Zapf & Einarsen (2003) have suggested that some
workers have started to exploit the benefits of ‘victim’
status by claiming they have been ‘bullied’
to achieve personal goals. Claiming victim status
can benefit a ‘bully’ as ‘victims’
are perceived as ‘fair and innocent’,
to be protected from the bullies who are demonised
as ‘unfair and guilty’ (Zapf & Einarsen,
2003). However, the literature on workplace mobbing
is more specific and provides a number of objective
criteria by which it’s occurrence can be measured.
Within this framework, there are
specific passive aggressive behaviours that constitute
‘mobbing’, some of which are also common
to those exhibited in ‘bullying’. The
behaviours are instigated with the intention to deliberately
‘break people’s spirit’ (Heine,
1995) and ‘to kill life or liveliness’
(Davenport et al., 1999) and following is a list of
those commonly identified in the research.
Many European and Scandinavian
countries, including France, Germany, Italy, Sweden,
Spain, The Netherlands, and Norway, have introduced
a range of regulatory responses to deal with psychological
aggression (Di Martino et al., 2003).
Most recently, Belgium and France introduced legislation
against moral harassment (bullying) at work covering
a wide range of situations of psychological aggression
including verbal abuse, bullying, mobbing, and sexual
harassment. The French legislation, despite its implementation
shortcomings (Bukspan, 2002), makes ‘moral harassment’
a criminal offence with penalties of up to one-year
imprisonment and fines of 15,000 Euro dollars (Di
Martino et al., 2003). In Finland, a new Occupational
Safety and Health Act was approved by Parliament in
June 2000 covering both physical and psychological
violence, including threats of violence, harassment,
sexual harassment, and bullying. Denmark introduced
guidelines in March 2002 requesting that risks of
‘mental health deterioration’ due to bullying
and harassment be taken into account in assessing
work performance and identifying employers as responsible
for prevention under local collective bargaining agreements
(Di Martino et al., 2003).
The Netherlands also has legislation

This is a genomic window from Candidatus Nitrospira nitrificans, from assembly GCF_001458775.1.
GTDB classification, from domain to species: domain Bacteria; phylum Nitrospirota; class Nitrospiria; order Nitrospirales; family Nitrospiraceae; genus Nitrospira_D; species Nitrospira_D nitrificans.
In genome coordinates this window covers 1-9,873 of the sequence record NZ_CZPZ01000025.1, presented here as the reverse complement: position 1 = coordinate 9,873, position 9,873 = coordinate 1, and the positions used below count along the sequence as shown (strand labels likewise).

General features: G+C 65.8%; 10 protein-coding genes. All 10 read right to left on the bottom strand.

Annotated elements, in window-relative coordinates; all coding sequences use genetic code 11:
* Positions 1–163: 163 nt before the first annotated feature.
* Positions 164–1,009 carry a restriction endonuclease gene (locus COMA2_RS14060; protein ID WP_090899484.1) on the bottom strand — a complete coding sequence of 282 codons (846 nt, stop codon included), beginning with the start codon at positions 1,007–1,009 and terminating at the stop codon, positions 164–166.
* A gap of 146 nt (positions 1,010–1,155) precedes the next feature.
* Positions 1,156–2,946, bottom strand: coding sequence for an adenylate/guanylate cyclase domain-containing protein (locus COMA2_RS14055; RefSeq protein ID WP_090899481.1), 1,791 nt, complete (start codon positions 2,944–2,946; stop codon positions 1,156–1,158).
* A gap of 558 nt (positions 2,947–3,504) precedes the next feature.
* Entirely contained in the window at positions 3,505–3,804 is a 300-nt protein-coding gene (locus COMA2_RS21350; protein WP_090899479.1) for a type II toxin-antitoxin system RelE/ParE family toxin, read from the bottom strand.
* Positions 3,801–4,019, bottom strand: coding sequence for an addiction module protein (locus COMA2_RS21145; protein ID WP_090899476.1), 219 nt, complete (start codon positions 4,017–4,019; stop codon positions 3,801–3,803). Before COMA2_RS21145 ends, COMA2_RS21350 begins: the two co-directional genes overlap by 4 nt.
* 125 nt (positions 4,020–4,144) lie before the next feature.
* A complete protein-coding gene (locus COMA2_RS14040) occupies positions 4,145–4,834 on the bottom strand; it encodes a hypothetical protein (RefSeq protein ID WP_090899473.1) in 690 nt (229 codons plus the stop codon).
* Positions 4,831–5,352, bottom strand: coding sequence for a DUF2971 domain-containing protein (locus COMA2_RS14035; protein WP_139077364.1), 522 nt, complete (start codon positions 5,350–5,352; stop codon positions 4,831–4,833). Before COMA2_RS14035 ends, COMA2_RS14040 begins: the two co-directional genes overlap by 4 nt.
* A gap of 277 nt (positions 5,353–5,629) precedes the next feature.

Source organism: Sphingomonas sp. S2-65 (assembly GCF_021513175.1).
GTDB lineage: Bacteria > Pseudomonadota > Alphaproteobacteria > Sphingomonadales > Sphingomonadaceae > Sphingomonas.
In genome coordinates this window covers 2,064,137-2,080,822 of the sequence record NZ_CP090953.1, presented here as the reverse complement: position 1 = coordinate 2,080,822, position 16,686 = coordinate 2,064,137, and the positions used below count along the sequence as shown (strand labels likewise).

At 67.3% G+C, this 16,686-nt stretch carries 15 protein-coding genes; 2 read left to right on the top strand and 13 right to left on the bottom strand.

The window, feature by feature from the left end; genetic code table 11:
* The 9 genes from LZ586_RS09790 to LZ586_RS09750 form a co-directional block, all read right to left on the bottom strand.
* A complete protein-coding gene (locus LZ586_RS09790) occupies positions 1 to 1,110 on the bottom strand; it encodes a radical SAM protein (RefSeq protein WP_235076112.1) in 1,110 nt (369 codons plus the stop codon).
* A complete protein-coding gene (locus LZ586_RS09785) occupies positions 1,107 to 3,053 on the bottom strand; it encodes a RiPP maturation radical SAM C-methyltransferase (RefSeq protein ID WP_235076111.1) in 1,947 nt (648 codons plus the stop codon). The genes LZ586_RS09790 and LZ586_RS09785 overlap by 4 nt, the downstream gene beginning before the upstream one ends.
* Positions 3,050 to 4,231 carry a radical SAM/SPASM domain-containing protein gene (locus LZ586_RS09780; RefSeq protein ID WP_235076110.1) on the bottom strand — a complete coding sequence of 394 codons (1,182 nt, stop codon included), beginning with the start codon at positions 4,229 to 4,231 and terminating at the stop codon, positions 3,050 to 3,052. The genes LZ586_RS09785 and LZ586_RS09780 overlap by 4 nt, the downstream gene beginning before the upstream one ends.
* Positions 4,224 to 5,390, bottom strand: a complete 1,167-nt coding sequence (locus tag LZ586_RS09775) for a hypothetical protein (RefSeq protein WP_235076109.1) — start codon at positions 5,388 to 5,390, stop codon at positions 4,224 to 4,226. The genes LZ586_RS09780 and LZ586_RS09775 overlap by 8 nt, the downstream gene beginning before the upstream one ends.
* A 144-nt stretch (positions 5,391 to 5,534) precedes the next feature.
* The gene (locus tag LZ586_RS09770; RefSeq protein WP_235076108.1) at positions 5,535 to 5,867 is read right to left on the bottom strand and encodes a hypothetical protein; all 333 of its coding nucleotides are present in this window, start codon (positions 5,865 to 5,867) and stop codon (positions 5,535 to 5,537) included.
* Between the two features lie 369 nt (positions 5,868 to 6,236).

covering sexual harassment, mobbing, bullying, racism
and psychological aggression (Di Martino et al., 2003).
Italy has introduced legislation that establishes
regionally based ‘anti-mobbing’ units,
and Spain has established new case law identifying
psychological violence as a work injury. Sweden
was the first country to introduce legislation in
1994 specifically targeting passive aggression at
work and designating employers as responsible for
prevention (Davenport et al., 1999; Di Martino et
al., 2003). In Germany, a number of workplaces identify
mobbing as a violation of their collective work agreements.
Luxembourg has a similar system of collective workplace
agreements and for the first time in April 2001, moral
and/or psychological harassment was included.
In the United Kingdom, Ireland,
and Australia, the trend has been to address ‘bullying’
and psychological violence under existing legislation
on industrial relations and workplace safety (Di Martino
et al., 2003). However, in the United States, workplace
bullying is not yet recognised by the legal system
and claims under statutory schemes are said to be
inadequate and seldom successful despite the legal
doctrine of Intentional Infliction of Emotional Distress
(IIED) as outlined in Davenport et al. (1999).
Psychological violence has most
often been recognised in the ‘bullying’
literature as occurring where there is a power imbalance
and where ‘position’ power is abused mostly
by a manager towards the staff they supervise. However,
there are other forms of power that can be gained
through length of experience in a workplace or through
access to influential networks. My research highlights
the effectiveness of ‘informal’ power
in situations of psychological violence resulting
in workplace mobbing.
Key researchers on the ‘mobbing’ syndrome
actively oppose the argument that ‘bullies’
and ‘victims’ display personality traits
that give them a predisposition to bully or to be